The dollar cut its losses on Friday after better-than-expected U.S. jobs data for December left intact the case for the Federal Reserve to increase interest rates and give the greenback a further investment yield advantage.
Continue Reading Below
Last month the U.S. economy created an additional 252,000 new non-farm jobs, the 11th straight month of payroll increases above 200,000, marking the longest stretch since 1994. Economists forecast a gain of 240,000 new jobs.
The unemployment rate fell to a 6-1/2 year low of 5.6 percent. However, disappointment in the report came in the form of a five cent drop in average hourly earnings.
"I think a net moderate positive for the dollar but I don't expect a big gain today because of the weaker average hourly earnings details. Also, with markets already aggressively positioned in the dollar, I don't think people will take an even more aggressive position on the back of the report ahead of the weekend," said Vassili Serebriakov, currency strategist at BNP Paribas in New York.
The lack of wage pressures gives the Fed room to wait until the middle of the year before increasing interest rates.
After the report the dollar recouped some of its earlier losses. The dollar traded at 119.265 yen, a loss of 0.30 percent on the EBS trading platform. It had been as low as 118.79 yen but is still on pace for its first weekly loss in the last three.
The euro recoiled from a session high of $1.18330 to trade down 0.11 percent at $1.17760, not far off Thursday's fresh nine-year low of $1.17540. The euro is on pace to finish with a loss for a fourth consecutive week.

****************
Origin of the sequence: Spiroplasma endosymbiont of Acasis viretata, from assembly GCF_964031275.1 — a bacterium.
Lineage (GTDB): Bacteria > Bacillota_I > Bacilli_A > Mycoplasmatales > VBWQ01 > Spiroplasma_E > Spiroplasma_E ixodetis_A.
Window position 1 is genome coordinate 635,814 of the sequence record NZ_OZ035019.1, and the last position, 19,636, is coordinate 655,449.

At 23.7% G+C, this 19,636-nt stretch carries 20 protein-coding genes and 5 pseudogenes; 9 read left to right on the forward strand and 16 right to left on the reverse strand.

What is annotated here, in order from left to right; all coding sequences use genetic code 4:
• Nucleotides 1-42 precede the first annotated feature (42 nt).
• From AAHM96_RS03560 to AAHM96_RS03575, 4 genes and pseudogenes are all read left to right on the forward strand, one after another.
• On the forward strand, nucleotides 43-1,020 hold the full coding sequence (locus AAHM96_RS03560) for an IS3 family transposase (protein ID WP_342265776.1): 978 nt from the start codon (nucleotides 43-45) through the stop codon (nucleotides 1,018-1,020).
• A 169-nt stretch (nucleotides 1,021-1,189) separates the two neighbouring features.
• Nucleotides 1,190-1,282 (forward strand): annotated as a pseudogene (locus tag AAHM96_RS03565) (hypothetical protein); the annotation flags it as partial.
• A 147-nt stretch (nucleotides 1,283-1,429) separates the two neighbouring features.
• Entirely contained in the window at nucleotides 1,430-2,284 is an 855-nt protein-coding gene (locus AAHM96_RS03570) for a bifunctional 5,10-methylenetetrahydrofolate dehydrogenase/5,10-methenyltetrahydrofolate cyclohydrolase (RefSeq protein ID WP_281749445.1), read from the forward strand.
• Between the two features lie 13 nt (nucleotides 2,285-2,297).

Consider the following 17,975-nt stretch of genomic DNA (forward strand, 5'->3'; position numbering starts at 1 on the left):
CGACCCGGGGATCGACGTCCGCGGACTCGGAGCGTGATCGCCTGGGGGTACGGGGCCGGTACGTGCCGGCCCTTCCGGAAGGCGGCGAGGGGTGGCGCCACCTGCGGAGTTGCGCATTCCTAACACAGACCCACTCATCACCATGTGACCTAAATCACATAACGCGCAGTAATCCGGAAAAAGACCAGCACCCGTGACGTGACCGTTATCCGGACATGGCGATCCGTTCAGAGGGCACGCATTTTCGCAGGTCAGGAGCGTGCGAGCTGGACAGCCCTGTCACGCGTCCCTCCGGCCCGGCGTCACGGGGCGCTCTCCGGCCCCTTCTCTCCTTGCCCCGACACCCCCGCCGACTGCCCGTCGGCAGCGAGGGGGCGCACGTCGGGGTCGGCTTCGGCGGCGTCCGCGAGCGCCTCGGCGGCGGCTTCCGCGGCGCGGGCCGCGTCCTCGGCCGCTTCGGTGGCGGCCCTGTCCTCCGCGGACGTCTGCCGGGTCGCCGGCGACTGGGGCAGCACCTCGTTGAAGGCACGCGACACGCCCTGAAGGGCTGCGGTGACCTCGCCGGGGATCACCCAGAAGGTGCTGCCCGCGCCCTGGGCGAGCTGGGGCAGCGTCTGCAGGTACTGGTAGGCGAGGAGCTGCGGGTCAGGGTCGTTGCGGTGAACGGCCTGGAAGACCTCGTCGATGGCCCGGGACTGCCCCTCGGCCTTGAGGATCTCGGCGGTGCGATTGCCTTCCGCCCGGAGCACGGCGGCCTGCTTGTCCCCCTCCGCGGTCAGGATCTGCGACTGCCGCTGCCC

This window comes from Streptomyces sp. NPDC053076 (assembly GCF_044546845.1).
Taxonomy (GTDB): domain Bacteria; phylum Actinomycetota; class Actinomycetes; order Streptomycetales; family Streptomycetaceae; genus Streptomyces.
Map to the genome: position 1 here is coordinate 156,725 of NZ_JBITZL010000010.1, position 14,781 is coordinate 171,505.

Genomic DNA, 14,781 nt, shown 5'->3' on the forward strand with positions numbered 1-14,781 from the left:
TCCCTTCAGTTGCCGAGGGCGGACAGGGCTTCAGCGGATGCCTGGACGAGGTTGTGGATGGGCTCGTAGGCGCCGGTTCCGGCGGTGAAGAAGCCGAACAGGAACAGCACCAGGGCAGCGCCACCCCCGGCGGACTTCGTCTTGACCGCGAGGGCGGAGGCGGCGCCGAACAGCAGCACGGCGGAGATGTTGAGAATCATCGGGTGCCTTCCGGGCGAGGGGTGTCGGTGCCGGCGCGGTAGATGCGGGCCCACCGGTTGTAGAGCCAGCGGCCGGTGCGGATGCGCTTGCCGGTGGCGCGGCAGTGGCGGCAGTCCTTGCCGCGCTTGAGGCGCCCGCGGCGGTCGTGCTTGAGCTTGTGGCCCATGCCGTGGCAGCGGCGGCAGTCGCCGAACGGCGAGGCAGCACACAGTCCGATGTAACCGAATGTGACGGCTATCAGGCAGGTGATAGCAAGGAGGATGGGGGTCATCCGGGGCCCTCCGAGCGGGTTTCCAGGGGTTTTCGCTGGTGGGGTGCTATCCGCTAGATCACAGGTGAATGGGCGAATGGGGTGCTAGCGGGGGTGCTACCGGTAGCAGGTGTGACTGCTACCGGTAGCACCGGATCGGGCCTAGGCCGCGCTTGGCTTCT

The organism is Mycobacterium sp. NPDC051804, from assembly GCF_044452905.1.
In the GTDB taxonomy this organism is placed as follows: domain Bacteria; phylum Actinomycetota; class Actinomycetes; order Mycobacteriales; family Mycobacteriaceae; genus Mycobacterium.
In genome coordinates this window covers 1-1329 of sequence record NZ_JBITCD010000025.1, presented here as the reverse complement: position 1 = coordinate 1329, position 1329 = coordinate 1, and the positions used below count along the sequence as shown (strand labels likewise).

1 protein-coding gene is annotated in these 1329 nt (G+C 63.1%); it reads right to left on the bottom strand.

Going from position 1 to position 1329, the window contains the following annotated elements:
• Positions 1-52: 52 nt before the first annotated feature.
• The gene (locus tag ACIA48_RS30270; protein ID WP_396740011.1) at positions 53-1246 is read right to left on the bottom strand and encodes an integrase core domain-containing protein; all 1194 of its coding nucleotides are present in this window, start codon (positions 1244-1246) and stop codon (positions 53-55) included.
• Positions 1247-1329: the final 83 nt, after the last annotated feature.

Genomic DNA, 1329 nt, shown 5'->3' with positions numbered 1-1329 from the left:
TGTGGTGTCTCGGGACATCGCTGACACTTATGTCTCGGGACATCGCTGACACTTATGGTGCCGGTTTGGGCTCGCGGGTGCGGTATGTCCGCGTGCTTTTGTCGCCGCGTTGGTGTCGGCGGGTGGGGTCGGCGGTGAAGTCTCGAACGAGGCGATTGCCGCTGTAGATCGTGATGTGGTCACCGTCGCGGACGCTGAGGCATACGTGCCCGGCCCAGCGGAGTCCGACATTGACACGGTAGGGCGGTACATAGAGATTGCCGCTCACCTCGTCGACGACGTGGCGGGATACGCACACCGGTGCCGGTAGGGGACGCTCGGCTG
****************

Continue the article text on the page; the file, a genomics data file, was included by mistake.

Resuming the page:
In contrast to the U.S. data, numbers released on Friday by the euro zone's two biggest economies, Germany and France, fueled speculation the European Central Bank will embark on an aggressive monetary easing policy when it next meets on Jan 22. Industrial output declined in both countries and German exports fell sharply.
Goldman Sachs cut its long-term forecasts for the euro on Friday, unrelated to the payrolls data. It expects the euro to fall to $1.14 in three months, down from the previous forecast of $1.23. It expects parity with the dollar by the end of 2017.
"These changes underscore our view that the recent slide in the single currency is part of a broad trend, which will see the euro undershoot 'fair value' (around 1.20) on the weak side," Goldman said. (Additional reporting by Jemima Kelly and Anirban Nag in London; Editing by Chizu Nomiyama)